# discrimSS: Sensory discrimination sample size calculation In sensR: Thurstonian Models for Sensory Discrimination

## Description

Computes the sample size for a difference or similarity test for a sensory discrimination experiment using the binomial distribution. `d.primeSS` is a convenience function that calls `discrimSS` but has arguments in terms of d-prime rather than pd, the expected proportion of discriminators.

## Usage

 ``` 1 2 3 4 5 6 7 8 9 10 11 12``` ```discrimSS(pdA, pd0 = 0, target.power = 0.90, alpha = 0.05, pGuess = 1/2, test = c("difference", "similarity"), statistic = c("exact", "stable.exact", "both.exact", "normal", "cont.normal")) d.primeSS(d.primeA, d.prime0 = 0, target.power = 0.90, alpha = 0.05, method = c("duotrio", "tetrad", "threeAFC", "twoAFC", "triangle", "hexad", "twofive", "twofiveF"), double = FALSE, test = c("difference", "similarity"), statistic = c("exact", "stable.exact", "both.exact", "normal", "cont.normal")) ```

## Arguments

 `pdA` the probability of discrimination for the model under the alternative hypothesis; scalar between zero and one `d.primeA` d-prime for the model under the alternative hypothesis; non-negative numerical scalar `pd0` the probability of discrimination under the null hypothesis; scalar between zero and one `d.prime0` d-prime under the null hypothesis; non-negative numerical scalar `target.power` the desired power for the test `alpha` the type I level of the test; scalar between zero and one `method` the discrimination protocol for which the sample size should be computed `double` should the 'double' variant of the discrimination protocol be used? Logical scalar. Currently not implemented for "twofive", "twofiveF", and "hexad". `pGuess` the guessing probability for the discrimination protocol, e.g. 1/2 for duo-trio and 2-AFC, 1/3 for triangle, tetrad and 3-AFC, 1/10 for two-out-of-five and hexad and 2/5 for two-out-of-five with forgiveness;; scalar between zero and one `test` the type of one-sided binomial test (direction of the alternative hypothesis): "difference" corresponds "greater" and "similarity" corresponds to "less" `statistic` options are explained in the Details section below

## Details

For difference tests `pdA` or `d.primeA` (the sensory difference under the alternative hypothesis) has to be larger than `pd0` or `d.prime0` (the sensory difference under the null hypothesis). The sample size of the standard one-tailed difference test where the null hypothesis of "no difference" is obtained with `pd0 = 0` or `d.prime0 = 0`.

For similarity tests it is required that `pd0` > `pdA` or equivalently that `d.prime0` > `d.primeA`. Here, the interval [0, `pdA`] or [0, `d.primeA`] is the similarity region covering sensory differences for which we would say that the products are similar.

The probability of a correct answer under the null hypothesis is given by `pd0 + pGuess * (1 - pd0)`. Similarly, the probability of a correct answer under the alternative hypothesis is given by `pdA + pGuess * (1 - pdA)`.

The `statistic` argument:

• `"exact"` is the conventional sample size for the exact binomial test: The smallest sample size that gives the desired power (`target.power`) at the given significance level. Ususally slightly higher sample sizes will not have the desired power, however. This is due to the non-monotonic behavior of power as a function of sample size.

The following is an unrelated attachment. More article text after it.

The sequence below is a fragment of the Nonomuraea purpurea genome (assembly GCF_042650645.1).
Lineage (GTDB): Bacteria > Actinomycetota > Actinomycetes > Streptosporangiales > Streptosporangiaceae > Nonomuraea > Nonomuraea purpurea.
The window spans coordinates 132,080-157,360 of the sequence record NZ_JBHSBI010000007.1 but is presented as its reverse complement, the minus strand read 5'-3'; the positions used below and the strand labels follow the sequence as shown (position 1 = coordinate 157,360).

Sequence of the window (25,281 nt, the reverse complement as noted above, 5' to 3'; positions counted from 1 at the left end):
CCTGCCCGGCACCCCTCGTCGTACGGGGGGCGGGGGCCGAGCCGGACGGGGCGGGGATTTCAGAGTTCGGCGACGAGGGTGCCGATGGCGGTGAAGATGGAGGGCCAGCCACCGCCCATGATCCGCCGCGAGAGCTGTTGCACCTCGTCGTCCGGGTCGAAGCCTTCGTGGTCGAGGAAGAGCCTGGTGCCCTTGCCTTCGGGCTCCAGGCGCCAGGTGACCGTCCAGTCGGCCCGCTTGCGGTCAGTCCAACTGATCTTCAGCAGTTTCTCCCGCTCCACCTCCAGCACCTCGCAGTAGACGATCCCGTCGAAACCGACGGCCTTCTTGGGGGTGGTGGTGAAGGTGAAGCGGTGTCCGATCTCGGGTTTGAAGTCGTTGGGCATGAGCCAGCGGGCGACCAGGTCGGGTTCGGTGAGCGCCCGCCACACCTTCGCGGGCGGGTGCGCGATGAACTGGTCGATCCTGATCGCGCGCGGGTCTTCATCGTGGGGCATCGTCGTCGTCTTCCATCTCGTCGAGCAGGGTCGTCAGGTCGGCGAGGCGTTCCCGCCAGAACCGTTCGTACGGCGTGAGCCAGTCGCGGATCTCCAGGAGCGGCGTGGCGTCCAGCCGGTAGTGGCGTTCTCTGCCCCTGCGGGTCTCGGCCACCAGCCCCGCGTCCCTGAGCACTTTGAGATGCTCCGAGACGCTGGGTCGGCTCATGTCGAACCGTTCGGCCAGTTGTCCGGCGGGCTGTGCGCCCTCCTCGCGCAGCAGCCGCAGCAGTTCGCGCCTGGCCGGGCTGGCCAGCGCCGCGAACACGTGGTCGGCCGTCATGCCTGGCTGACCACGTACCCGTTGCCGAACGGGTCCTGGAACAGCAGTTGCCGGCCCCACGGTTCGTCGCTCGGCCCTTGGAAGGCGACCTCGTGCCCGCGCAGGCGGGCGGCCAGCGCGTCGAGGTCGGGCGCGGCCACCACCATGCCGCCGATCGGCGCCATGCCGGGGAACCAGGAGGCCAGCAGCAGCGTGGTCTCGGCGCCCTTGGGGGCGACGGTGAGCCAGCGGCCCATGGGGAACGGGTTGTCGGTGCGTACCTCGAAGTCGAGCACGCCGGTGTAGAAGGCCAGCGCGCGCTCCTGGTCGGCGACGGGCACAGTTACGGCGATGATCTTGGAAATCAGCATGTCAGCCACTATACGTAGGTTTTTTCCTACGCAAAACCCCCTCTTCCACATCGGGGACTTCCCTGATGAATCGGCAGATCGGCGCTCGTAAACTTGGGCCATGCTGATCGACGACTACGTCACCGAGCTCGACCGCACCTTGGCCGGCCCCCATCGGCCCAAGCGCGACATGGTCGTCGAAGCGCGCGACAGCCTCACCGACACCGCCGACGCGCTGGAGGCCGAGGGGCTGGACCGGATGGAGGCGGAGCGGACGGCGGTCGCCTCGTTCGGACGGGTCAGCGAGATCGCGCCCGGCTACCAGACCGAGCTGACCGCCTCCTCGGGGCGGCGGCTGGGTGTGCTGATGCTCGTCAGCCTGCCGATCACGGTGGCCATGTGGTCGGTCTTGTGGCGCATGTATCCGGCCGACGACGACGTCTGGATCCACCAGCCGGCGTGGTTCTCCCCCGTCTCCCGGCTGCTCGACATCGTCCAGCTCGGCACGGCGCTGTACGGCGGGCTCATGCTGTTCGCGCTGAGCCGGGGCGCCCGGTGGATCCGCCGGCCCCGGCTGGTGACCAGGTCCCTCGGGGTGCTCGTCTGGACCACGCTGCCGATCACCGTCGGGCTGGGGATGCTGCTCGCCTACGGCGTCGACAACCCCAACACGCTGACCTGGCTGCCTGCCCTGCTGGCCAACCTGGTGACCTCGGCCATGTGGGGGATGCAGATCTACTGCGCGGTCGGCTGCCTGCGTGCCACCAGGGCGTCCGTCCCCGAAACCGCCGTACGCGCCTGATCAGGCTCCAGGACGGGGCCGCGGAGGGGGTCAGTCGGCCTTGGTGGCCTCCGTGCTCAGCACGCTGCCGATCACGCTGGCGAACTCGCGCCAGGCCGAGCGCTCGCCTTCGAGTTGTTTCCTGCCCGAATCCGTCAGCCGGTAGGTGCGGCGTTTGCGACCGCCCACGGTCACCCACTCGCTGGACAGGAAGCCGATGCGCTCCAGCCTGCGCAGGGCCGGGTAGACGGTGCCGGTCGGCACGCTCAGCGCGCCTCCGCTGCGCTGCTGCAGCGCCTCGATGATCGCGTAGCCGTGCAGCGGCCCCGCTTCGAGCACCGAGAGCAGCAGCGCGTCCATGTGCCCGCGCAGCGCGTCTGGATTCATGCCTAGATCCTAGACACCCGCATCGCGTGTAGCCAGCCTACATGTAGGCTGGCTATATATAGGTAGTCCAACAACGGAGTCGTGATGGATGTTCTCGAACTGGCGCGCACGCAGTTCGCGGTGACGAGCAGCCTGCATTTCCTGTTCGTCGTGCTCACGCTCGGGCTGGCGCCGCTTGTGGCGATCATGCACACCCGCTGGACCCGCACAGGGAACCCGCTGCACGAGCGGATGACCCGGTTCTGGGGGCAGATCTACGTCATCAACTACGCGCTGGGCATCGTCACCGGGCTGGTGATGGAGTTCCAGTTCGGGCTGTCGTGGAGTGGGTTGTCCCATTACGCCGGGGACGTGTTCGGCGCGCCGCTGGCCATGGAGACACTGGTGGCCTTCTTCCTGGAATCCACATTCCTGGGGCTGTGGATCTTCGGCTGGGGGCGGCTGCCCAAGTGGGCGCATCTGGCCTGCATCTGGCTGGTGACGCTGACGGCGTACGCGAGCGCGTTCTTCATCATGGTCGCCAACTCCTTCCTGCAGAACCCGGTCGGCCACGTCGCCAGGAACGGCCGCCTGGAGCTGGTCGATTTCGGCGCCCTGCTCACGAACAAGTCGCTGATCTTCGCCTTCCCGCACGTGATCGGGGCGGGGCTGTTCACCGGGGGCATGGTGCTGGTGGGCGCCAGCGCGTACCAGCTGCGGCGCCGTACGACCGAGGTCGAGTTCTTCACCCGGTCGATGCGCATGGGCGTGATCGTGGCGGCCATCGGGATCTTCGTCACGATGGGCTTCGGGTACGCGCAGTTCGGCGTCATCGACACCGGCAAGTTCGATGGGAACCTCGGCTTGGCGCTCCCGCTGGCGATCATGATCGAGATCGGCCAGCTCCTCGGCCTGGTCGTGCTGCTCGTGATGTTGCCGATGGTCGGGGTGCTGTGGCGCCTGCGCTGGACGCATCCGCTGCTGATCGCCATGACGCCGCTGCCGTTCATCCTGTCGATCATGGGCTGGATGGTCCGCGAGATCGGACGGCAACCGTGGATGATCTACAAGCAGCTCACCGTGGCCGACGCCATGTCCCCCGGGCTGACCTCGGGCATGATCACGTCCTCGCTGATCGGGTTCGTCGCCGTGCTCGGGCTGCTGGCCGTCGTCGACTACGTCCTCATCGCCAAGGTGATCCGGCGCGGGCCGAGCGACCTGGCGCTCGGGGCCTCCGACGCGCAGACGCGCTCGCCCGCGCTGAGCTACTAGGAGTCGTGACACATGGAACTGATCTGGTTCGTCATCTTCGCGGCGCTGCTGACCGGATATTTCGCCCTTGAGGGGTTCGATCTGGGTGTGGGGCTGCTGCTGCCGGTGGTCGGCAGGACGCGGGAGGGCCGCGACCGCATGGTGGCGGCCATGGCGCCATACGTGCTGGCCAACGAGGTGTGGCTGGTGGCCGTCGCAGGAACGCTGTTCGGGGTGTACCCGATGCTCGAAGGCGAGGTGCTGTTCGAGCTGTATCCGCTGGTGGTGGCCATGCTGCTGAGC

• `"stable.exact"` is so-called stable exact sample size proposed by Ennis and Jesionka (2011) which has the property that no larger sample sizes has a power less than the `target.power`.

• `"both.exact"` returns both `exact` and `stable.exact` sample sizes

• `"normal"` is the normal approximation to the exact binomial sample size without any continuity adjustment. This usually provides a sample size that is smaller than the sample size for the exact binomial test.

• `"cont.normal"` is the continuity adjusted normal approximation to the sample size for the exact binomial test. This sample size is usually closer to the exact sample size than the unadjusted approximation and usually higher than the unadjusted approximation.

If the sample size based on the continuity adjusted normal approximation is larger than 10,000, the function returns the normal approximation and issues a warning.

## Value

The sample size; an integer.

## Author(s)

Per Bruun Brockhoff and Rune Haubo B Christensen

## References

Brockhoff, P.B. and Christensen, R.H.B (2010). Thurstonian models for sensory discrimination tests as generalized linear models. Food Quality and Preference, 21, pp. 330-338.

Ennis, J.M. and V. Jesionka (2011). The power of sensory discrimination methods revisited. Journal of Sensory Studies, 26, pp. 371-382.

`AnotA`, `discrimPwr`, `samediff`, `findcr`
 ``` 1 2 3 4 5 6 7 8 9 10 11 12 13 14 15 16``` ```## Finding the smallest necessary sample size: discrimSS(pdA = 0.5, pd0 = 0, target.power = 0.80, alpha = 0.05, pGuess = 1/2, test = "difference", statistic = "exact") ## The stable-exact sample size is larger: discrimSS(pdA = 0.5, pd0 = 0, target.power = 0.80, alpha = 0.05, pGuess = 1/2, test = "difference", statistic = "stable.exact") ## Give identical results: pd <- coef(rescale(d.prime = 1, method = "twoAFC"))\$pd discrimSS(pdA = pd, pd0 = 0, target.power = 0.90, alpha = 0.05, pGuess = 1/2, test = "difference", statistic = "exact") d.primeSS(1, target.power = 0.90, method = "twoAFC") ## A similarity example: discrimSS(pdA = 0.1, pd0 = 0.2, target.power = 0.80, alpha = 0.05, pGuess = 1/2, test = "similarity", statistic = "exact") ```